The Rays dealt away several fan favorites, lost Joe Maddon and Andrew Freidman, and hired the youngest manager in the Major Leagues. But this was necessary. Tampa Bay went all out trying to win a World Championship in 2014, and it failed miserably. Now it’s time to get younger, rebuild the farm, and take a new approach to contending. This will be a down year for the Rays, but they’re not quite in full rebuilding mode yet.

What did your team do this offseason? Are they contenders or pretenders? Let us know what you think of how your team’s winter went. Spring training is right around the corner, and I think 2015 is going to be the best year at thefoulline.com in a long time.

Pitchers and Catchers report in 12 days!

2007 Red Sox year in review

Coming into spring training in 2007 the Boston Red Sox were a very different team than the one that finished in third place in the AL East. After a very disappointing 2006 season, the Sox made a huge splash in the free agency market, landing notable players Julio Lugo, J.D. Drew, and the biggest prize, Dice K Matsuzaka. Boston had set a few goals in the offseason to improve team speed and starting pitching and bolster an inconsistent bullpen.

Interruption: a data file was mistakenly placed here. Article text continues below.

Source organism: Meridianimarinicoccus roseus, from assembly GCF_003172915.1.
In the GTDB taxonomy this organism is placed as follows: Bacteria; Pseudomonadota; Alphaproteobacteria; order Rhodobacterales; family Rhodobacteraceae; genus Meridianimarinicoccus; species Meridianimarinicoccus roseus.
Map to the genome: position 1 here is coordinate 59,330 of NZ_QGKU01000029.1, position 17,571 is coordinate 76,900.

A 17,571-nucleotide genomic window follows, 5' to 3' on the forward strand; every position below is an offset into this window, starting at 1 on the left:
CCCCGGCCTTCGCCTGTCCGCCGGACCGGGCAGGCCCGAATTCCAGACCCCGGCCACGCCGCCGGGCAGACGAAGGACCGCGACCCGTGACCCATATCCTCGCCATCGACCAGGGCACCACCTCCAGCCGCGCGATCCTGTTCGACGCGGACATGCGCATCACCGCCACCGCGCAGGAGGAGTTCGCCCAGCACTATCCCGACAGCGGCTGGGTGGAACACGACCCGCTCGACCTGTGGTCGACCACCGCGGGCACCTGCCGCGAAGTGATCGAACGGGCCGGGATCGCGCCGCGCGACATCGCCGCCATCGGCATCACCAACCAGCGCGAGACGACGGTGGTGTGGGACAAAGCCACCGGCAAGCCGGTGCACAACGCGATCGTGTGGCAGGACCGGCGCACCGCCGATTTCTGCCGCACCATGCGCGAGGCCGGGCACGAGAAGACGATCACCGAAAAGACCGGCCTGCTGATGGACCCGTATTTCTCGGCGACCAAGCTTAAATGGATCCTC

With a bunch of new players added to the roster, there were a lot of questions concerning the 2007 Red Sox in spring training. With Jonathan Papelbon set to join the starting rotation, the Red Sox had open tryouts for the closer position. Guys like Joel Piniero, J.C. Romero, and Mike Timlin all took their turns trying to close, all with out success. Curt Schilling came in to camp looking heavy and out of shape after an offseason of promoting his video game company. Josh Beckett was a question mark after his disappointing first season in the American League. Boston gave the starting second base job to an untested rookie in Dustin Pedroia, even after he failed miserably during his 2006 September call-up. Of course Manny was being Manny, going back and forth on wanting to play for the Red Sox. And it seemed like David Ortiz had something hurting from day one. It was hard to predict how this team would do. This was a team that had the potential the play in the World Series or suffer the same fate as the 2006 team.